The 15th Annual Tompkins Center Historical Society Freedom Festival and Steam Show held on September 20-21, 2019 in Rives Junction, Michigan was a taste of farming Americana.
Freedom Festival and Steam Show
When Chuck suggested we add the Tompkins Freedom Festival and Steam Show to our calendar, I asked: “What is it?” He pulled on his beard and said thoughtfully, I think it is like Pioneer Day at the Waterloo Farm Museum which celebrates Michigan Farm Life. He was dangling a carrot.
Dangle a one-room schoolhouse, log cabin or Michigan history in front of me and I’m off like a greyhound chasing a rabbit. Why? These events breathe life into the world my parents and grandparents experienced. It is the context for the dates, documents, and pictures I’ve collected in Ancestry.com.
Taste of Farming Americana
Having recently attended the Freedom Festival and Steam Show, I would describe it as a taste of farming Americana.
Yes I know Americana is also a genre of American music but “Americana also celebrates unique American culture.” The Tompkins Center Historical Society works hard to preserve the artifacts connected with the Tompkins community. Their museums are bursting with Michigan History. Much of it centered around farming.
Their website describes the Freedom Festival and Steam Show “as the largest event of the year in celebration of our community! Many events will be taking place such as car show, steam engine show, kid’s tractor pulls, open museum, live bands, flea market, bake sale, silent auction and a lot of excellent food!” It was free to the public with donation jars available if you were inclined.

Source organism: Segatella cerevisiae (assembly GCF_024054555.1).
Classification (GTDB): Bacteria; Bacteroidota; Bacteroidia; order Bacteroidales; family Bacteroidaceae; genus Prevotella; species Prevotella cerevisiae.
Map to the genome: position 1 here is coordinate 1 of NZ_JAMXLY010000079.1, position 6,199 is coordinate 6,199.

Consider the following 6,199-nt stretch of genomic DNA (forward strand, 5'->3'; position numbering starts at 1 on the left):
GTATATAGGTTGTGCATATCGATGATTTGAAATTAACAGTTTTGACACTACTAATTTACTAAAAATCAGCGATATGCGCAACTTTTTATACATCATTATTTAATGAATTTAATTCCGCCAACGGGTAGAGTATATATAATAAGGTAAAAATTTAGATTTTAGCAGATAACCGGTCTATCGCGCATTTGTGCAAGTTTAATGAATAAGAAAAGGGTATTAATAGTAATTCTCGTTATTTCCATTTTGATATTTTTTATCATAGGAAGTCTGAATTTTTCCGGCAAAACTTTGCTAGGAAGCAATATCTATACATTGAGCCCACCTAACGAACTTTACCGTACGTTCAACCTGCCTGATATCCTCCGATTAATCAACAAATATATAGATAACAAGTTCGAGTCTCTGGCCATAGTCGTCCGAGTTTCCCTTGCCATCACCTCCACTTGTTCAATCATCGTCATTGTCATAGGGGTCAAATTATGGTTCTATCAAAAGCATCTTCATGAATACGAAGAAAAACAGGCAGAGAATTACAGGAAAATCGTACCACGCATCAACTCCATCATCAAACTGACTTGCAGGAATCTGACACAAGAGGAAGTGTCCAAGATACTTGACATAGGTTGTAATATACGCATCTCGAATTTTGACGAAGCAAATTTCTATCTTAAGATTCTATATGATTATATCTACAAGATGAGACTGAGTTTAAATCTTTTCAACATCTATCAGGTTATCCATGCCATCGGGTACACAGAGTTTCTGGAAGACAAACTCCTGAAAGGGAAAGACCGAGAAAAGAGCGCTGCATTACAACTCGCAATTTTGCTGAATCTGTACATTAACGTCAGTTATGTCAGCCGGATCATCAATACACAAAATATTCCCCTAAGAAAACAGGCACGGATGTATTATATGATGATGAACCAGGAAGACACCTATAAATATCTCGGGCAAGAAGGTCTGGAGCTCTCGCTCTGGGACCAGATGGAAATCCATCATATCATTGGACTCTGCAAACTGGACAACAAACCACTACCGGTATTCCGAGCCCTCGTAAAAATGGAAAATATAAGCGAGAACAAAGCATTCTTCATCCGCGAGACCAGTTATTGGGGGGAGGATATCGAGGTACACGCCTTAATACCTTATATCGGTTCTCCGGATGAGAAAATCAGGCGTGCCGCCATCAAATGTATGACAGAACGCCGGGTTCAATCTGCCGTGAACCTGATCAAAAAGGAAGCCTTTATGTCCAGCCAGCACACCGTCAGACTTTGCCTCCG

The festival sprawls over several acres of the Stewart Farm with distinct areas for the car show, steam engines and tractor pulls. Tucked around the one-room schoolhouse and log cabin were the flea market and silent auction.
When we arrived around noon, the festival was in full gear. Since we parked near the car show we started there.
The steam whistles off in the distance were a siren call.
It didn’t take long and we were in the heart of the steam show. Soon we were talking to exhibitors and looking at the tractors.
The steam engines stole Chuck’s heart. He kept saying, “These are so cool.” I kept thinking I’m so glad he can’t figure out how to get one into our garage.
The sawmill demonstration got me thinking about the tv show from the ’70s, “The Waltons.” I loved that show and the simplicity of life in the 1930s and ’40s and I was loving the Freedom Festival.
My grandmother taught school in a one-room schoolhouse in 1912. I followed the breadcrumbs she left to find the school where she taught. I imagine this museum is very similar to the school where she taught.
Can you imagine living in a log cabin in 1836 in Michigan? As I type away on my keyboard, I’ve got to say, I can’t.
Native American and Military Encampment
The original #vanlife experience kept running through my head! And the fact that my great-great-great-grandparents, William and Rachel Brown, were trendsetters when they drove overland in a covered-wagon in 1828 from Lancaster County, Pennsylvania to Tazewell County, Indiana!
Farm House Museum
The Farm House Museum was one of our last stops and is open by appointment, during monthly tractor pulls, or special events. Check their website for details.
If you enjoy Michigan History, here are just a few suggestions to keep you busy until next year’s Tompkins Center Historical Freedom Festival and Steam Show!
Grass Lake, Michigan
During our own Genealogy Roadshow, Chuck and I found a collection of museums dedicated to Grass Lake history: the Michigan Military Heritage Museum and Coe House.
We’ve attended several of their events including the Michigan World War I Centennial event and I’ve got say they do an excellent job!
The Waterloo Area Historical Society celebrates “Michigan Farm Life” on Pioneer Day at the Waterloo Farm Museum. Think of an intimate Henry Ford Museum, but way better.
The Hackley and Hume Historic Homes in Muskegon captures a moment in time when timber was king. If you love beautiful historic homes, make time to visit them.
Mackinaw City, Michigan
Colonial Michilimackinac is the last exit before Mackinaw Bridge and is packed with history and photo opportunities.
We are constantly adding to our collection of Michigan History suggestions. You can find them all on our website under the History menu. If you have a suggestion, please share in the comments below.
Visit our photo gallery where we have more pictures. Enjoy the images. Contact us regarding any use.
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